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By LeAnn R. Ralph
MENOMONIE — Dunn County is considering changes to Chapter 13.6.0 of the county’s comprehensive zoning ordinance that could make it more difficult for someone to obtain a rezone to build a house.
The changes to the comprehensive zoning ordinance would require applicants for a rezone to supply a list of information, including a detailed site plan with information about floodplain, wetlands, surface water and shore land, along with existing and proposed drainage features.
The Dunn County Planning, Resources and Development Committee planned to hold a public hearing on the proposed changes to the rules for rezones on February 12.
The new rules would apply to any rezone, such as agriculture to commercial, or from agriculture to residential, or from industrial to commercial, or agriculture to industrial, but would also apply to a landowner seeking a rezone to build only one house.
The Town of Red Cedar objected to the proposed new rules as being too restrictive for residential development in Dunn County, especially if a rezone was required to build a single house.
Bob Colson, Dunn County zoning administrator, said the county wants to be able to look at a rezone request with enough information to make a good decision.
The existing section of the comprehensive zoning ordinance pertaining to rezones does not ask for any information.
The letter from the Town of Red Cedar, signed by Bob Cook, Supervisor 2 on the Red Cedar Town Board, states, “Our town board feels that most of the proposed amendments to Chapter 13 relate specifically to rezones with respect to land acquired for major subdivisions and possibly, minor subdivision, and therefore, should be separated or required only when necessary for certain petitions.”
According to the letter from the Town of Red Cedar, the proposed changes would require information that would be difficult for a landowner wishing to build one house to obtain or information that would be expensive to obtain.
The proposed changes to Dunn County’s comprehensive zoning ordinance, for example, would require a site plan.
According to the proposed change, the site plan must include “north arrow, date, scale, (not less than 1 inch = 200 feet), property boundary with dimensions, existing zoning districts within one-quarter (¼) mile of the parcel(s), hydrologic features within three-hundred (300) feet of the parcel(s) including: floodplain, wetland, surface water and shore land, existing and proposed drainage features within three-hundred (300) feet of the proposal including: size, location and direction of flow, and easements within three-hundred (300) feet of the parcel(s).”
The letter from the Town of Red Cedar states requiring “a site plan with scaling, boundaries, dimensions, hydrologic features, including floodplain, wetland, surface water and shore land, drainage features, etc., which are standard requirements for subdivisions and should not be a requirement for every application (petition) as it would be costly and difficult for a regular property owner to obtain this document and information.”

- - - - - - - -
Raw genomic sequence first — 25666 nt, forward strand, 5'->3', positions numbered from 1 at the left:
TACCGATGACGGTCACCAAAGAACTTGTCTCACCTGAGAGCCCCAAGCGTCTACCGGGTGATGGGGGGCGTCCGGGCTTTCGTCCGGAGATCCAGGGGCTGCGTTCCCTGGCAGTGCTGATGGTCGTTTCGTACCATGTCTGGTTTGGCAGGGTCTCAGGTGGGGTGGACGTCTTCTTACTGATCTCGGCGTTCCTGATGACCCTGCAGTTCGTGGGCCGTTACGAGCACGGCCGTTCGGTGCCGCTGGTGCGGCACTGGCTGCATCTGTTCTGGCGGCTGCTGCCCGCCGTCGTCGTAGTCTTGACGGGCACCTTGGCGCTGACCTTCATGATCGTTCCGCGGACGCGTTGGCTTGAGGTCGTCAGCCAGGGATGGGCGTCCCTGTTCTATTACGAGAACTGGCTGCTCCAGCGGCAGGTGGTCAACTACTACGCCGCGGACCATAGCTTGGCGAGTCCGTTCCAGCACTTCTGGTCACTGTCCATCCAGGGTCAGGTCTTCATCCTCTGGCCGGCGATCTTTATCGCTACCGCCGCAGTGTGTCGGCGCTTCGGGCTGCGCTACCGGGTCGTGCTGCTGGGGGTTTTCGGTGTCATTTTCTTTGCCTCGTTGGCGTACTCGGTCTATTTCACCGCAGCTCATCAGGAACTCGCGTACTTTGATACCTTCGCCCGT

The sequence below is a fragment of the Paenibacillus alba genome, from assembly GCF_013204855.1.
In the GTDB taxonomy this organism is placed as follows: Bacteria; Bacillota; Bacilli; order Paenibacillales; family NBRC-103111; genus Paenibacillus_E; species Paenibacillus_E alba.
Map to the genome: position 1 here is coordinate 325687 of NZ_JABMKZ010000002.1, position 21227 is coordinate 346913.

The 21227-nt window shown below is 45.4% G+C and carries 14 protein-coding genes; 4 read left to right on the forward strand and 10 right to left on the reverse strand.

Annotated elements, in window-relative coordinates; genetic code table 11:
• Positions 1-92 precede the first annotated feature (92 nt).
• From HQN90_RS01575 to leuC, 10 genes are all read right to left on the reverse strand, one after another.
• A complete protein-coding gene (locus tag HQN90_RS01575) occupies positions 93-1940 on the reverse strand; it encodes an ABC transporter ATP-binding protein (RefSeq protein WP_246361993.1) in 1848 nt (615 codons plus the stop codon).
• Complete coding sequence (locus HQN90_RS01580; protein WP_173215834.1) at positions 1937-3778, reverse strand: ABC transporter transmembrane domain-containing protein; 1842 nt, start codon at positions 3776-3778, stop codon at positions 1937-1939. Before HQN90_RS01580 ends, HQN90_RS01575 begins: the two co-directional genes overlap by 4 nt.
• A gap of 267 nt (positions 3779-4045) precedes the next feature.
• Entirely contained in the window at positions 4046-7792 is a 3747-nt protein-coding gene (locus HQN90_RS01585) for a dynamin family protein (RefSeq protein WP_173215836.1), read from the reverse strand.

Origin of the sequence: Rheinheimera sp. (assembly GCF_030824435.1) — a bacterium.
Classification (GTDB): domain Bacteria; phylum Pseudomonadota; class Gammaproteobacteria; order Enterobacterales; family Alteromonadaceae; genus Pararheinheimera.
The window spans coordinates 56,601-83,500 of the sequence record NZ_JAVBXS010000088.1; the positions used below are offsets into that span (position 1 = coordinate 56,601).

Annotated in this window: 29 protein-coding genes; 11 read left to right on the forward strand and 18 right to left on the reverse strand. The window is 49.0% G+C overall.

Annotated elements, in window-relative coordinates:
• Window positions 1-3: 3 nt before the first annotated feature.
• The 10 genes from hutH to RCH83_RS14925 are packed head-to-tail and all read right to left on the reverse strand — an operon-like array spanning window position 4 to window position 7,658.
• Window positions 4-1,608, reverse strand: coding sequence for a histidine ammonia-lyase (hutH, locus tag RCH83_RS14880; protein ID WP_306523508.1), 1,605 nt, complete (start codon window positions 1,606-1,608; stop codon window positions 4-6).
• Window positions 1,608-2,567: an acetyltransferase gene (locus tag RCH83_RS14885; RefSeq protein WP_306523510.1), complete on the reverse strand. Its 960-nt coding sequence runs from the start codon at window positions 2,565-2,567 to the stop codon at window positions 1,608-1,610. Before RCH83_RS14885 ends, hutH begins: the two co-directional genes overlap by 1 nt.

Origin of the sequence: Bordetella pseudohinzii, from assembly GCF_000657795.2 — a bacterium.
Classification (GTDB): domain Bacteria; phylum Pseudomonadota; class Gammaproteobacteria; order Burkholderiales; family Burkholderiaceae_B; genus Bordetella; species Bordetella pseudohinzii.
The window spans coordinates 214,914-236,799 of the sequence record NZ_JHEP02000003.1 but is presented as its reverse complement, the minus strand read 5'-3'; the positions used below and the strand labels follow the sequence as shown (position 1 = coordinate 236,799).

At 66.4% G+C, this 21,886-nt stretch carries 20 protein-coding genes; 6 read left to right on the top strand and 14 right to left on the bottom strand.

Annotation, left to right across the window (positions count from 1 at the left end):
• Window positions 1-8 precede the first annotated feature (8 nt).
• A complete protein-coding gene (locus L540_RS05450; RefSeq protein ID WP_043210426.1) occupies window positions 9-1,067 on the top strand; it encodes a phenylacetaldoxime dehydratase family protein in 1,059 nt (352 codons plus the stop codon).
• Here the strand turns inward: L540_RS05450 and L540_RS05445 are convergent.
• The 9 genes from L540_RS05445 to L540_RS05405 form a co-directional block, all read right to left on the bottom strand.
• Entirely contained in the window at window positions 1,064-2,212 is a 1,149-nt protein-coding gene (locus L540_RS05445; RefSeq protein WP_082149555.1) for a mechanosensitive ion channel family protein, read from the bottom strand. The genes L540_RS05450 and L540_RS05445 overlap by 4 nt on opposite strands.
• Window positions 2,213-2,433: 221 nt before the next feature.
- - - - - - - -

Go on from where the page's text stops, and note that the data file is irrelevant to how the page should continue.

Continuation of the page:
The proposed ordinance also would require a description of how the proposal for a rezone is consistent with the Land Use Element and other relevant Element(s) of the Dunn County Comprehensive Land Use Plan.
The letter from the Town of Red Cedar states, “The county zoning department should provide a description of how the proposal is consistent with the Land Use Element and any other relevant Element(s) of the Dunn County Comprehensive Plan. Further, how would a property owner know what ‘any other relevant element’ is? Who defines ‘relevant,’ the property owner or the county?”
The proposed changes to Dunn County’s zoning ordinance pertaining to rezones also would require “an explanation of why the current zoning district is not appropriate; a description of the effects the rezone would have in relation to issues such as traffic, public safety, environmental impacts and/or protection and conservation of natural resources; a list of the zoning districts within the proposal, length of the time the subject property has been vacant, zoning districts and land use of all properties within one-quarter (¼) mile the proposal; a description of development trends within the general vicinity of the proposal, including any developments to the proposal since it was placed in its current zoning district; a description of the effects of the rezone on the health, safety and welfare to adjacent landowners and to the county as a whole; a description of any anticipated or known changes to property values to adjacent landowners.”
The proposed ordinance states the zoning administrator or the Planning, Resources and Development Committee may also require a person asking for a rezone to provide additional information, such as written approval from the Wisconsin Department of Transportation, the county highway department or the township authorizing the construction or access to a driveway and/or intersections within the jurisdiction associated with the rezone request.
In addition, the zoning administrator or the PR&D Committee could require for a rezone request written statements from emergency service providers, such as the local fire department, police and ambulance, describing how the rezone would impact the ability to provide emergency services.
If the Planning, Resources and Development Committee were to approve the changes to the rules for a rezone, the Dunn County Board would have to adopt the proposed amendment to the Dunn County comprehensive zoning code before the changes could go into effect.